Agent Banking with CRDB Bank PLC

  • September 25, 2017

  • Bujumbura, Burundi

In July of this year, CRDB rolled out their agency banking channel supported by MicroLead. The channel is designed to allow CRDB to reach into rural areas and target low-income clients. Here, we interview Arnaud Rugema, Head of Business Development for CRDB Bank, Burundi, and a MicroLead partner.

Q: CRDB decided to leverage an existing agent network to expand outreach. Why did CRDB decide to use this model?

Arnaud: CRDB Bank Burundi SA only recently rolled out the agent banking model to serve clients. The bank decided to use this model because it is a cheaper method for expansion and reaching customers compared to the construction and management of brick and mortar branches. This is also part of our financial inclusion agenda over the next five years. The bank plans to increase the number of agents, including in rural areas, to serve Burundi’s large unbanked population. Note that some of our agents may also be agents of the MNOs {mobile network operators}, provided they meet our qualifications to work with us.

Q: What network did you partner with and why?

Arnaud: We partnered with an MNO, Econet Leo, as we had already integrated with them on our mobile banking platform. However, we are now also integrating with the MNO Lumite, as our expansion will reach further inland, where that MNO has the advantage. In short, we will use either MNO depending on their distribution area.

Q: How are agents compensated?

Arnaud: The agents are paid commissions on all transactions, i.e. on deposits, withdrawals and transfers. By December 2017, agents will be able to open accounts for new customers. We are providing attractive incentives to agents in order to gain their trust and to increase transactions, which we expect will improve our bottom line.

Q: What types of transactions do the agents perform?

Arnaud: Currently, agents can perform the following transactions:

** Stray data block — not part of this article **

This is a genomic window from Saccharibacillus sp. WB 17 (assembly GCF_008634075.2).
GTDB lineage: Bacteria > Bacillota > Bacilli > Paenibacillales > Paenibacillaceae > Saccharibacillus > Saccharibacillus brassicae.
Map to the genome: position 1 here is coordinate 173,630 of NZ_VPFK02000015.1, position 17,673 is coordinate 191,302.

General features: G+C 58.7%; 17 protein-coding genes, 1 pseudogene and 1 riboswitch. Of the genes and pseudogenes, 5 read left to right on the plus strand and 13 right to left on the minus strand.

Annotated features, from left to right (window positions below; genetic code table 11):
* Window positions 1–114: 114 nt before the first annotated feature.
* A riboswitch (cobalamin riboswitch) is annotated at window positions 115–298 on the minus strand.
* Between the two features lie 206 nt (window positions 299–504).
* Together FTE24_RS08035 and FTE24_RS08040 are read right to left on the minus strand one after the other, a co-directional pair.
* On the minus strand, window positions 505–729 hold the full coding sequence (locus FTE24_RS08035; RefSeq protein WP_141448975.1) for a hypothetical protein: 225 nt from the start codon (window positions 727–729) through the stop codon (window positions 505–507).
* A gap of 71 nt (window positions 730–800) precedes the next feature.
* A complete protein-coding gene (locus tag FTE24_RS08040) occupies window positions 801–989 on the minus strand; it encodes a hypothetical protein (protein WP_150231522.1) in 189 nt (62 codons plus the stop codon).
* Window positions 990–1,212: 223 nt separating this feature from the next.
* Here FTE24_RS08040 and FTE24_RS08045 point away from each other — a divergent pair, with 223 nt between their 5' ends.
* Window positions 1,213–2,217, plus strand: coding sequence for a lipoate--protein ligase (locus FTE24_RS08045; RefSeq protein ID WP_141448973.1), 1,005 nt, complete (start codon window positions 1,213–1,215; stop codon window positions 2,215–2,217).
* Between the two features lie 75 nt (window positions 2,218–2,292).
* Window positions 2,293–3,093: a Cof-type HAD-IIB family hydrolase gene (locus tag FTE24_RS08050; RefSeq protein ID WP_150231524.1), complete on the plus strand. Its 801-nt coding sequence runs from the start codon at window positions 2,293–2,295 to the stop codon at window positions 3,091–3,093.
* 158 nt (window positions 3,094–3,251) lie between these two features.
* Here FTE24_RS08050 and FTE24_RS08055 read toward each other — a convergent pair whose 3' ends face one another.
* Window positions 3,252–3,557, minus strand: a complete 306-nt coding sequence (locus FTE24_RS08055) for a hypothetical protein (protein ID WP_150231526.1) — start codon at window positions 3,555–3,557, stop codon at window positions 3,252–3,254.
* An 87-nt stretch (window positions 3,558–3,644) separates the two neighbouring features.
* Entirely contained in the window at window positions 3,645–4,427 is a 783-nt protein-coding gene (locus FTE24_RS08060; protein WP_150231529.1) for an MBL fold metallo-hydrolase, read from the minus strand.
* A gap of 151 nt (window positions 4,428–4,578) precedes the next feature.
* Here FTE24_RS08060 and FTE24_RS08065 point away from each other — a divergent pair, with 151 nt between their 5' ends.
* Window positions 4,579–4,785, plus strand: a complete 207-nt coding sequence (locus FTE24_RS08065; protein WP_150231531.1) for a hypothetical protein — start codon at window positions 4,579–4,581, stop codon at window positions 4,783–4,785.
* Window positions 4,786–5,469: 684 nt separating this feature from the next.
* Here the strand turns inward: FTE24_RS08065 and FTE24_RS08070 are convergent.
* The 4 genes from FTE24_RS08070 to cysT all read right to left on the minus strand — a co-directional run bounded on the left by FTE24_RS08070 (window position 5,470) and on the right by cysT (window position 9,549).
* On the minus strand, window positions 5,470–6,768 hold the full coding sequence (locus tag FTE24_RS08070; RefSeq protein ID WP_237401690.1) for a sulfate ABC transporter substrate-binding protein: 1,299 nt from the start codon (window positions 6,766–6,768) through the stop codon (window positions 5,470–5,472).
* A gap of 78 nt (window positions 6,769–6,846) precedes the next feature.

• Cash withdrawals/deposits,
• Mini-statements,
• Balance enquiry,
• Third party deposits, and
• Transfer to other CRDB bank accounts.

Very soon, agents will be able to perform also the following:
• Facilitate account opening,
• Bill payments, and
• Issuance of bank cards.

The incorporation of these additional features is expected to be completed by end of December 2017.

Q: What surprised you about introducing agents?

Arnaud: Agent banking is actually a service which addresses the proximity issues of our network. We are receiving positive feedback from our customers indicating they now have access to their funds in multiple locations closer to their homes and/or business premises. In the past, customers were obliged to use either our ATMs (only available for withdrawals) and branches, especially for deposits. Now customers have more convenient access points, and the “bank” hours when using agents are longer compared to our branch hours. We hope that agent banking will bring on board additional customers, especially when we start opening accounts through agents and expanding to other areas.

Q: What advice do you have for other institutions interested in doing what CRDB did with agents?

Arnaud: As the banking environment is changing, banks are obliged to follow their customers. Previously, banks were putting up branches and waiting for customers to visit. In today’s world, banks need to develop solutions that really address the needs of customers. To banks that don’t have agents, we advise them to follow the agent route. It is a very cost-effective delivery model compared to operating traditional branches.

Thank you, Arnaud! For more information on agent banking, download our free DFS toolkits.

About MicroLead

MicroLead is a UNCDF-managed global initiative challenging regulated FSPs to develop and roll-out deposit services which respond to the rural vacuum of services. With the generous support of the Bill & Melinda Gates Foundation, The MasterCard Foundation and the LIFT Fund in Myanmar, MicroLead works with a variety of FSPs and technical service providers to reach rural markets, particularly women, with demand-driven, responsibly priced products offered via alternative delivery channels such as rural agents, mobile phones, roving agents, point of sales devices and group linkages. This is combined with financial education, so customers not only have access but can effectively use quality services.

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